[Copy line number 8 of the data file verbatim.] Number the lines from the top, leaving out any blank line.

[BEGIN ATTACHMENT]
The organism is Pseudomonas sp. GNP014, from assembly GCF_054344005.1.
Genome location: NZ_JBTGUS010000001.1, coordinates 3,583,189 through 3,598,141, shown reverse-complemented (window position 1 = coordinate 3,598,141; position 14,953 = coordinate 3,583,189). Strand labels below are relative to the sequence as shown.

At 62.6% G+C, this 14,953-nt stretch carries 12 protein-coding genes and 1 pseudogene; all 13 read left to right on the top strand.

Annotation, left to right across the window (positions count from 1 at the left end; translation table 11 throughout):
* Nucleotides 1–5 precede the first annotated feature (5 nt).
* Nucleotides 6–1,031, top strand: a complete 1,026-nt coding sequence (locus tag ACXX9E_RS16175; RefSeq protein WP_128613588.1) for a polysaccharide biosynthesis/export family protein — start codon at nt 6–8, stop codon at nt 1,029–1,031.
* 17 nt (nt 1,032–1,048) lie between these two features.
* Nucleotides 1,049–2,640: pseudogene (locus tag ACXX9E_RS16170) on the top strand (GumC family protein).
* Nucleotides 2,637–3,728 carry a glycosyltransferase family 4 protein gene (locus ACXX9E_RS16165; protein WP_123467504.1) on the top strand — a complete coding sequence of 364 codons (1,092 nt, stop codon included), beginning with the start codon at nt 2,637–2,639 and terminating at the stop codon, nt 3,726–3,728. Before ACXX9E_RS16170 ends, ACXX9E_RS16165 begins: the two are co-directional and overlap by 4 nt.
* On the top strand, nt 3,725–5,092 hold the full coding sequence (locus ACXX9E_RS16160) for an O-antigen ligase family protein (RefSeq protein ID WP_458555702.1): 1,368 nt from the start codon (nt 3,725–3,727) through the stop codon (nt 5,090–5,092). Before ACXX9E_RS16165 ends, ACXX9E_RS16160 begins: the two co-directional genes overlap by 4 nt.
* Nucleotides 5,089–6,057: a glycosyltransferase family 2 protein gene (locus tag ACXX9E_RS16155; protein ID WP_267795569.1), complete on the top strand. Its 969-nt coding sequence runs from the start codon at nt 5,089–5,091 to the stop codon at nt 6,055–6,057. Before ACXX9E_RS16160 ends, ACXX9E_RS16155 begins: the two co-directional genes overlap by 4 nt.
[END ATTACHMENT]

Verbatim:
* Nucleotides 1,049–2,640: pseudogene (locus tag ACXX9E_RS16170) on the top strand (GumC family protein).